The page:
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The Theater opened in 1927 as the Riverside Theater.  To your left is a sketch of the inside of the theater when it first opened.   Originally, the interior of the theater was Venetian and featured two decorative arched balconets, a wide frieze band, and prominent crown molding.  On the center of the ceiling were ornamental plaster rosettes where two Czechoslovakian crystal chandeliers hung costing $5,000 each.  It was the first theater equipped to show talking pictures in Florida and the third nationally.  They equipped the theater with a devise called the Vitaphone.  The Vitaphone was developed by Western Electric in conjunction with Warner Brothers Pictures to synchronize sound and film.  The first movie the theater debuted the Vitaphone with was the movie Don Juan featuring John Barrymore.  To cover the cost of the Vitaphone admission went up from 25 cents to $1.10.  Because of the increase, the theater did not draw the business required to cover the cost.  The Vitaphone had to be moved to the Imperial theater downtown Jacksonville.  The theater did not make it and closed during the 1930' and re-opened as a neighborhood movie house only to close again in the 1940's.  The theater was remolded and re-opened in 1949 but this time with a new name, Five Points Theater.  It was one of the first in Jacksonville to provide a smoking lounge with push back seats.  The theater later provided Cinerama and stereophonic.  In 1972 the theater under went some renovation changing the original Gothic Revival Design.  The theater was still showing films until the doors closed in 1977 when it could not compete with the suburban multi-screens.  In 1984, the theater re-opened to house a professional theater group, the River City Playhouse.  The River City Playhouse lost there place in the Five Points theater when Club5 Inc. leased the theater for three years in 1991.  In 1991, the theater re-opened, but this time it was to make way to a music stage.  The doors opened to what was known as Club5 a nightclub that brought in music from jive to rock.  In 2004, the Planning and Development Department recommended that the Jacksonville Historic Preservation Commission approve the designation of the Riverside (Five Points) Theater Building as a City Jacksonville Landmark.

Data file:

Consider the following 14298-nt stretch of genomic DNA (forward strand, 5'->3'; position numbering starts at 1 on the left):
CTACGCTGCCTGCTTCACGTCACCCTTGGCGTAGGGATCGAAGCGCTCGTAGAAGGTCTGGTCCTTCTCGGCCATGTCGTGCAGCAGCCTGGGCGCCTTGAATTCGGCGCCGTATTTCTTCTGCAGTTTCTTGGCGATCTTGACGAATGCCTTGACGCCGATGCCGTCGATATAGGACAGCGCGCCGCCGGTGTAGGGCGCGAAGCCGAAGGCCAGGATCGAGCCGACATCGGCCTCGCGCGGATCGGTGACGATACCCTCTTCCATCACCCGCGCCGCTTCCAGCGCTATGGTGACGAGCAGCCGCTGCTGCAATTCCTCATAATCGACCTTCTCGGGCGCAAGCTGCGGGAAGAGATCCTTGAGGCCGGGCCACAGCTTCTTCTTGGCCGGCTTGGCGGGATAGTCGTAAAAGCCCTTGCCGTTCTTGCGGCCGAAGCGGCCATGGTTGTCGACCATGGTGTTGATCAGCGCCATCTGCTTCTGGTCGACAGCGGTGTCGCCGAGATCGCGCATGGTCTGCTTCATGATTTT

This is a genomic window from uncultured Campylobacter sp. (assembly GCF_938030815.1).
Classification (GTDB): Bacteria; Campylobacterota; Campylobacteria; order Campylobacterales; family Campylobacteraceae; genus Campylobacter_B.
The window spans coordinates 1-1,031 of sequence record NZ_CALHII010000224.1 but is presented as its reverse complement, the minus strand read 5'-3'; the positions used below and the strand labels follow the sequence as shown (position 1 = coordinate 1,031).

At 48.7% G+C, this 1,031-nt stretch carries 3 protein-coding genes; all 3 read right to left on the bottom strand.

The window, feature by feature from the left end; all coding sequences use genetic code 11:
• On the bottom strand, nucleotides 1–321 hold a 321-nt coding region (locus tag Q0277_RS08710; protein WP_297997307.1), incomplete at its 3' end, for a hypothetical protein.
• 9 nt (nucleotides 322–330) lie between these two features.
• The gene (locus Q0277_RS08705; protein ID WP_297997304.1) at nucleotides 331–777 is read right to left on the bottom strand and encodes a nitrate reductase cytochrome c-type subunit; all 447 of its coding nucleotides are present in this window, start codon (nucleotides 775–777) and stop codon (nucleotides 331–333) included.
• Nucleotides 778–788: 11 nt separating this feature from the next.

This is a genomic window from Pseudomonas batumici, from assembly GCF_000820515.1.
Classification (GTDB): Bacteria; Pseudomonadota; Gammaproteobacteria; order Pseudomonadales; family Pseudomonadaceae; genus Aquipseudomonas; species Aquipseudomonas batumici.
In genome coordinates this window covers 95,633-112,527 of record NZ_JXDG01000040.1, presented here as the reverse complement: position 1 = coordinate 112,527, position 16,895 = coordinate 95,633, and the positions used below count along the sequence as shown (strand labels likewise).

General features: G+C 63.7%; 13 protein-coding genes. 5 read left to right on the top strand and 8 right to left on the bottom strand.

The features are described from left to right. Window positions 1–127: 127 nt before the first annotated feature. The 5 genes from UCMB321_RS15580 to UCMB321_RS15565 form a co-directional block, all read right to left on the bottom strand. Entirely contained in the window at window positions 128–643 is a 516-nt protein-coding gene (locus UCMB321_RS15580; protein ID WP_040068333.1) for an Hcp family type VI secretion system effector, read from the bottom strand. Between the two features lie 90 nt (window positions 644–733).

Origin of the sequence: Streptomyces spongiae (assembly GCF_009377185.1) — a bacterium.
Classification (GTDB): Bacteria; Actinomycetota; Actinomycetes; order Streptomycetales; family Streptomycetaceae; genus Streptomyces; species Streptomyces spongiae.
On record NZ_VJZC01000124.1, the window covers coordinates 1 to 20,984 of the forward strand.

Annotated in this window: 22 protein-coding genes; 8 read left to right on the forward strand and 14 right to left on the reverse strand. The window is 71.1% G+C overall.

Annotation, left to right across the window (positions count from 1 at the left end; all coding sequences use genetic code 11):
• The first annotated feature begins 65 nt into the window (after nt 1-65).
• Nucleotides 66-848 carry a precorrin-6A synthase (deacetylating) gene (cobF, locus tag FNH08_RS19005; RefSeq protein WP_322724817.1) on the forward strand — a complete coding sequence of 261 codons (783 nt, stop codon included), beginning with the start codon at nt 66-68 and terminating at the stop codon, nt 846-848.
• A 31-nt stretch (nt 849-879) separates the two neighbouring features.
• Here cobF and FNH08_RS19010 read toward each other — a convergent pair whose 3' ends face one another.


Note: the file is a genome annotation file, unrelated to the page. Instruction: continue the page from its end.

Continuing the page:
Today, they have plans to convert the current theater space to a restaurant and lofts, office and retail space. The site is currently under construction and will be complete in about a year. The estimate cost is $4.5 million in renovations. The price covers the renovation and property cost. The Jacksonville Historic Preservation Commission has already considered the building for a landmark. Whether it is now a landmark is still unknown to us. If it does become a landmark the Jacksonville Historic Preservation Commission will apply for federal historic preservation tax credit, local property tax abatement and a possibly of city incentives. The picture below is a proposed building layout after renovation is complete.

Picture Credit ::
Florida Times Union
Kenneth Smith Architects Inc.
Jacksonville, Florida